Eataly remains committed to the in-house model – despite its widening global footprint

Eataly is expanding into Toronto, London and Dallas in the near future

Eataly’s growth has seen the Italian food hall-cum-restaurant space enter the South American, Asian and European markets in less than a decade. Despite the challenges posed by local nuances – and an amplified advertising budget – the brand’s chief marketer is unwavering in his commitment to the in-house model.

The brand began life in Italy’s Turin in 2007 but gained hype status three years later when its first New York City outpost caused a foodie line to form all the way down Fifth Avenue.

Since its inception – and through the opening of no less than 40 stores – the premise has remained the same: housing Italian restaurants, food counters and a market under one roof with a focus on culinary education and fresh, high-quality fare.

Despite stamping its logo across huge retail spaces from Tokyo or Toronto (the first Canadian store is opening its doors later this year), Eataly is categorically “not a chain”. That’s according to its vice-president of business strategy and marketing for North America, Ennio Perrone, who joined the company in 2017.

“In every place we open, we [observe] completely different customer behaviors,” he told The Drum. “We can never approach every store as one formula that goes everywhere else.

“We look at the layout and we start asking, what does the customer want? Who's going to be the customer in that city? How do they already understand Italian food? Then we start building our strategy, comms and everything that goes with it around [that insight].”

With such a commitment to localization, many brands would hire in local agencies for each opening. But while Eataly does occasionally outsource its marketing on a project basis (it declined to state which agencies it has and is working with), it is committed to keeping everything from planning to media buying in-house – even when the team is entering unchartered territory.

Working on a strategy from pre-launch helps its marketers discover and understand the nuances of each market, Perrone explained, while the process of international expansion can run at the fastest pace possible when he and his fellow marketing chiefs are not required to explain the “complexity” of Eataly’s offer, internal structure and abundance of stories at every RFP.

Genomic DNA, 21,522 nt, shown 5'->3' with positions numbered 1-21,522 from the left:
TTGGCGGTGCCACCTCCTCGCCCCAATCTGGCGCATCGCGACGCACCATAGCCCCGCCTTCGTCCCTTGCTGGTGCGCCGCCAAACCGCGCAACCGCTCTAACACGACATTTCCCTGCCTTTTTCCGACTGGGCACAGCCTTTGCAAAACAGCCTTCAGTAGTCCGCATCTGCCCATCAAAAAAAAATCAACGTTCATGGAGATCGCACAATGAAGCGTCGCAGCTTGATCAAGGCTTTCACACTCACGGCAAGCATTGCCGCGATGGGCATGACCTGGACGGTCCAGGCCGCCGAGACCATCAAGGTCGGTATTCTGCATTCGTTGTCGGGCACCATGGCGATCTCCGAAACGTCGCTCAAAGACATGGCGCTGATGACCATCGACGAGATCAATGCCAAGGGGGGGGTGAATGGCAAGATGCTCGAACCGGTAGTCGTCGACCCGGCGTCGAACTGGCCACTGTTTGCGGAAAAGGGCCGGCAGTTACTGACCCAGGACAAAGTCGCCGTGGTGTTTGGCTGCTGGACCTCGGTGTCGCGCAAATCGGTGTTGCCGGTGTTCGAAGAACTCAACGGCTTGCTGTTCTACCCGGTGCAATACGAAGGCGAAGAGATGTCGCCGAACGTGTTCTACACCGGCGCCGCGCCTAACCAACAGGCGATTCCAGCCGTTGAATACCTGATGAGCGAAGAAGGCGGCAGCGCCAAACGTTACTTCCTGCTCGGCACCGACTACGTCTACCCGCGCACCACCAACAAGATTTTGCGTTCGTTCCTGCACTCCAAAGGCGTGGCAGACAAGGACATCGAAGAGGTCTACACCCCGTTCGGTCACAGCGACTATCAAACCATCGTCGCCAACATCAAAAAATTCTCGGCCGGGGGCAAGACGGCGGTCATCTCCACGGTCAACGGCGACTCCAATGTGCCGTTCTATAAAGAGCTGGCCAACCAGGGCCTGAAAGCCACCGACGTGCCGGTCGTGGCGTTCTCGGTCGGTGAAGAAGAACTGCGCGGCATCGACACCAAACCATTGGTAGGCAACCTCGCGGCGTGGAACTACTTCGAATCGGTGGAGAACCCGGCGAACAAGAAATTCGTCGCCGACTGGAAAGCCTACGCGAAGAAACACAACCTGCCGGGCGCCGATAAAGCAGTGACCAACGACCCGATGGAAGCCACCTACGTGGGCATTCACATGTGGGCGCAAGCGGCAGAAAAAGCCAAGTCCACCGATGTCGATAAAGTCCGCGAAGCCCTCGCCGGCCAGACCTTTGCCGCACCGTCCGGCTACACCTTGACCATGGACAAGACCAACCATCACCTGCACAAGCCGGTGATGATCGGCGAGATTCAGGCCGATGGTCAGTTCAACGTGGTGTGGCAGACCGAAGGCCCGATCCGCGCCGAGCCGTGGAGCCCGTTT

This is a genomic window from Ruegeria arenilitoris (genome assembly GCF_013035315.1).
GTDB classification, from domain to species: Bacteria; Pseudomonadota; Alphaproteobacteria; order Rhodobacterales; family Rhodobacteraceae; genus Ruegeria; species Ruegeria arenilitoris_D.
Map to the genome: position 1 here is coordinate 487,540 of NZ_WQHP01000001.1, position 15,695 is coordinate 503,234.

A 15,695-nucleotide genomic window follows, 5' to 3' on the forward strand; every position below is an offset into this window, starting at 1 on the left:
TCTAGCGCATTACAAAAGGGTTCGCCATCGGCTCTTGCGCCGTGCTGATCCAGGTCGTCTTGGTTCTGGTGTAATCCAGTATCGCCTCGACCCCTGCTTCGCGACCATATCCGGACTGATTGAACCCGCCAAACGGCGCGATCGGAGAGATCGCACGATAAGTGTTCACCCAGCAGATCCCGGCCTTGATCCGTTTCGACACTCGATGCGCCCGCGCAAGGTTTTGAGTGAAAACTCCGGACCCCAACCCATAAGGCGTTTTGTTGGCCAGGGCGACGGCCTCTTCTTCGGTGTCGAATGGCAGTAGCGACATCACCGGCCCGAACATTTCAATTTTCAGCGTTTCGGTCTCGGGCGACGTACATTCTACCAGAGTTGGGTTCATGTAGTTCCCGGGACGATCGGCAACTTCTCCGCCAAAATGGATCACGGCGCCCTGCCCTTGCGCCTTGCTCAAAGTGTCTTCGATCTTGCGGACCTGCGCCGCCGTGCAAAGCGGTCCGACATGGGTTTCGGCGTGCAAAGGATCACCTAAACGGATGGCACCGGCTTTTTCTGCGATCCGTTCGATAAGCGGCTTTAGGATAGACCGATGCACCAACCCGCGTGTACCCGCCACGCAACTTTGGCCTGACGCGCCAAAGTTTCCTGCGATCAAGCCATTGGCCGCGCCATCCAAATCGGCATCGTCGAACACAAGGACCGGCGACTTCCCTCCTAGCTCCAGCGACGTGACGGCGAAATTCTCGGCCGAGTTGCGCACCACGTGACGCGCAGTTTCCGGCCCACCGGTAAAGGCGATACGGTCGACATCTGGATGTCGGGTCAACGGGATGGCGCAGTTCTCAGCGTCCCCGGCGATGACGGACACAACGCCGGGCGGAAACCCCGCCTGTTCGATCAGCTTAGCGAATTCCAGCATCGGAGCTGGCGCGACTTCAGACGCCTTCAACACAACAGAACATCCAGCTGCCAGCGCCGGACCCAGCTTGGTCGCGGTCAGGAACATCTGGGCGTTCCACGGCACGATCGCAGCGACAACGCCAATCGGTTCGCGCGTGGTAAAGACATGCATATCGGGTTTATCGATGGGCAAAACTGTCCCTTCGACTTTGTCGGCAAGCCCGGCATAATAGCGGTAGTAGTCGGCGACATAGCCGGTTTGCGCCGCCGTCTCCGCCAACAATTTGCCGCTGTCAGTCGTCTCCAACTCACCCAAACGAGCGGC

Eataly now employs a marketing staff of more than 50, who work between stores and head offices on advertising, brand partnerships, social media and PR, and ‘storytelling and creative’. The latter comprises content production, copywriting and graphic design.

“Our balance to maintain a local relevance and connection to the local community around our stores relies on having also a strong and empowered marketing team in every single store to keep it alive and highly energetic building experiences, events and activities and community relations,” Perrone later wrote in an email.

Eataly has recently ramped up its advertising to firmly cement its positioning as the place to solve just about every dining, hosting or cooking dilemma a consumer could face.

But beyond its current retail footprint, Eataly’s ultimate yet serious growth aspiration is to have a “store in every capital of the world”, a goal tied up in its drawn-out mission to IPO.

This means the company will have to truly perfect the art of making a “global brand locally relevant”, particularly to compete with the popularity of hyper-local street food markets, such as Smorgasburg in New York City and Dinerama in London.

It's a discipline Perrone believes is being imbibed by his in-house marketing team already.

“It will always be about ...having a strong organization at store level and strong management at corporate level, and making sure that our communication tools are always targeted at that local level,” he said.

“Other brands and industries ... [they] try to create an imaginary story and they go out and create a campaign. At Eataly it's the other way around – we have so many stories inside this one store. We need the best team to tell those stories in the right way, and no-one knows the stories better than we do.”

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